In praise of the back roads


David Whitley goes the long way round in New Mexico, and is very glad that he did so


What on earth is that? We’ve come through the high pine forest, careering around curving roads that look down into deep gullies. It’s one of those roads that’s an undisputed joy to drive along, yet suddenly it changes. After a descent, the horizon gets all big – but with something rather weird blocking the way.


They look like rolling sand dunes, but seem oddly crusted – as if the sand has been baked and hardened. As far as I can work out, they’re not sandstone, and they’re not your usual rock formations either. They’re, well, a field of lightly toasted yellow hills.


This is the sort of thing you get when you go the long way. When there are two routes, and one might take an hour or so longer than the boring, obvious one, it’s almost always better to take the fun option.


It’s a theory that proves itself again and again as we travel through New Mexico. Detour one from Santa Fe to Albuquerque loops past a giant, green, volcanic caldera, then rusty, red rock monuments that feel like they’ve come from central Australia.


Detour two heads through turquoise country, and Cerrillos, a town that looks so old-fashioned Wild West that westerns are still shot there. It also has an unfathomably weird Turquoise Mining Museum, which is less a museum and more a collection of junk that the owners couldn’t bear to throw out. Dozens of old poison bottles, rattlesnake skulls and bison horns leave little space for the undoubted highlight – a wall full of different types of barbed wire.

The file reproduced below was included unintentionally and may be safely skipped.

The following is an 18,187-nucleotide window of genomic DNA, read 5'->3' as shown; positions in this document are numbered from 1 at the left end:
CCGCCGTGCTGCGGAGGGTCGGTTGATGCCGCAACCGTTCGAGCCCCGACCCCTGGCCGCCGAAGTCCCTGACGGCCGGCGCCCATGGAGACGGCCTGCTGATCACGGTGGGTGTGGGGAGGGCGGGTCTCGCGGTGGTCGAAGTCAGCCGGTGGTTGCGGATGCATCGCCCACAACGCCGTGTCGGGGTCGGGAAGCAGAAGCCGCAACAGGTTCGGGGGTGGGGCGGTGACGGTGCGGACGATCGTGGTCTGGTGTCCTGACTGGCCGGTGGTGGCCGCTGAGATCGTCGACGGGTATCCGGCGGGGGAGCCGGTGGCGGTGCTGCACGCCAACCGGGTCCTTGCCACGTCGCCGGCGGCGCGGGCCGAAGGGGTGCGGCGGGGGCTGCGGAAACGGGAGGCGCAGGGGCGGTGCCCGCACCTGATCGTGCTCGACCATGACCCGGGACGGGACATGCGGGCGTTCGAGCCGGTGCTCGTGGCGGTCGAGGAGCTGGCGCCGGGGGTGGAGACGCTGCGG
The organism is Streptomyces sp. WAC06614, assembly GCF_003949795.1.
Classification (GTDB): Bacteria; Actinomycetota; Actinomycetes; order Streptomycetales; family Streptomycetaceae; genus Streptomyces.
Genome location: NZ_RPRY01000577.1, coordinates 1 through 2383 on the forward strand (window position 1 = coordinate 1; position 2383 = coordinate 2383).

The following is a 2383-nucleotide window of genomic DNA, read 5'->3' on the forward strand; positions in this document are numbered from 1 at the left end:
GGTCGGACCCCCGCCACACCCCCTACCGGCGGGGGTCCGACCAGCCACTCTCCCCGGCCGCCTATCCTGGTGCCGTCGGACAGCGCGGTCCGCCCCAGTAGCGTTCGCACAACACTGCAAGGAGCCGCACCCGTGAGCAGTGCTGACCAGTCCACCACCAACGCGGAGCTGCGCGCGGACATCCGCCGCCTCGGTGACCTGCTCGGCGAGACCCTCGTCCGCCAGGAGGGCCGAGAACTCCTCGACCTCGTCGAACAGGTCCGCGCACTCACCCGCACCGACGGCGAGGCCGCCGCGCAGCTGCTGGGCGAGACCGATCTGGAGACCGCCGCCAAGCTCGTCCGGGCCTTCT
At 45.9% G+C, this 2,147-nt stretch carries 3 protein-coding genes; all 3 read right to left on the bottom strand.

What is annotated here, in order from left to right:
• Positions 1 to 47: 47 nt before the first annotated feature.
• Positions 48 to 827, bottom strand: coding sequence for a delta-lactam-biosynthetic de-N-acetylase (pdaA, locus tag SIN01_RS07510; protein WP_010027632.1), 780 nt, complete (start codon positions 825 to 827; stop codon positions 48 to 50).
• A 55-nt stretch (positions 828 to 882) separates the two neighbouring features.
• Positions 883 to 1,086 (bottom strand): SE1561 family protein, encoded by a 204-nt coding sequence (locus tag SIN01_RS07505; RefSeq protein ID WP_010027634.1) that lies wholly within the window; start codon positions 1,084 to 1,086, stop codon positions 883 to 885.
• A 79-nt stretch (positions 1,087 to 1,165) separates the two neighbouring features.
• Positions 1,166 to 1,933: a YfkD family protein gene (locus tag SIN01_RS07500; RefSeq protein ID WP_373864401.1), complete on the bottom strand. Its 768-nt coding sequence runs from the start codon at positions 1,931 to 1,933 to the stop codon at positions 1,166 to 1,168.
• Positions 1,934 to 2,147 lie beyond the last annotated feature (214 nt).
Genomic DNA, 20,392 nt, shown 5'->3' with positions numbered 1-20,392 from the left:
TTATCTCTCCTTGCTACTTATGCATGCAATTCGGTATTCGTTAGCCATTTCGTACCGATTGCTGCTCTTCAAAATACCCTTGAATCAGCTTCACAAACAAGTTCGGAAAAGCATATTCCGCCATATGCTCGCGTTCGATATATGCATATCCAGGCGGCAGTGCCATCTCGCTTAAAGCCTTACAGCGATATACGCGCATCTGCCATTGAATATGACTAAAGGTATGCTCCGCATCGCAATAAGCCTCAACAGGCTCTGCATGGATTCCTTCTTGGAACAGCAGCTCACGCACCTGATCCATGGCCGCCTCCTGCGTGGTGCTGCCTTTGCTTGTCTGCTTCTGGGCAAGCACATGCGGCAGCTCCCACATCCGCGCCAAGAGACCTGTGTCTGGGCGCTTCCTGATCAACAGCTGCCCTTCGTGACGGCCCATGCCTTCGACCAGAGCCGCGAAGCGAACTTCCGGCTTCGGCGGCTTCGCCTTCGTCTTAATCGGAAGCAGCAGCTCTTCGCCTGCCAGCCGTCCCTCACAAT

Shortly after comes Madrid, one of those delightful little hippy villages that only hangs out on back roads. It’s all bright paint, ramshackle wooden buildings and tie-dye. A sign in the café says: “In 1897 nothing happened here”. And no-one seems to mind – it’s an old mining town that artists moved into back in the 1970s because housing was cheap. They’ve stayed and it’s now the sort of place that bikers come miles out of their way for in order to get a brownie and a smoothie.


But it’s not the stops that count so much as the journey. It’s all about doing something because you can rather than because you have to, and that changes the mindset. Whimsy and silliness creep in, time stops feeling so restrictive.


The final detour comes on the way to Tucson. It turns a four hour drive into a five-and-a-half hour drive, but provides us with the most astonishing scenery we’ve seen in a state that’s pretty much 100% astonishing scenery.  Blackened stumps of recently burned trees sprinkle the backdrop as we climb high over the continental divide, mountain range after mountain range lining up in waves in the distance. We start adding to the drive time: there are going to be plenty of photo stops.


Eventually the road ends up in Silver City, an unexpectedly lovely university town that has preserved its pioneer-style buildings and turned many of them into galleries, cafés and pubs. We plonk down in a gelato bar, and get chatting to the owners. They’re from Baltimore originally, but after a few visits, Silver City got under their skin and they decided to move. What they’ve created is something more than an ice cream shop, however. People are sat around playing board games and one part of the room can be sectioned off for community meetings. It’s important to be sociable, that’s the message. And it’s one that fizzles through the town that has fallen firmly on the creative side of New Mexico’s arts vs military divide.


A short refreshment break turns into something more – a glimpse of a town’s heart. We wander for an hour or so, increasingly charmed and less concerned about getting to Tucson for any particular time. The back roads, again, have worked a curious magic.

by David Whitley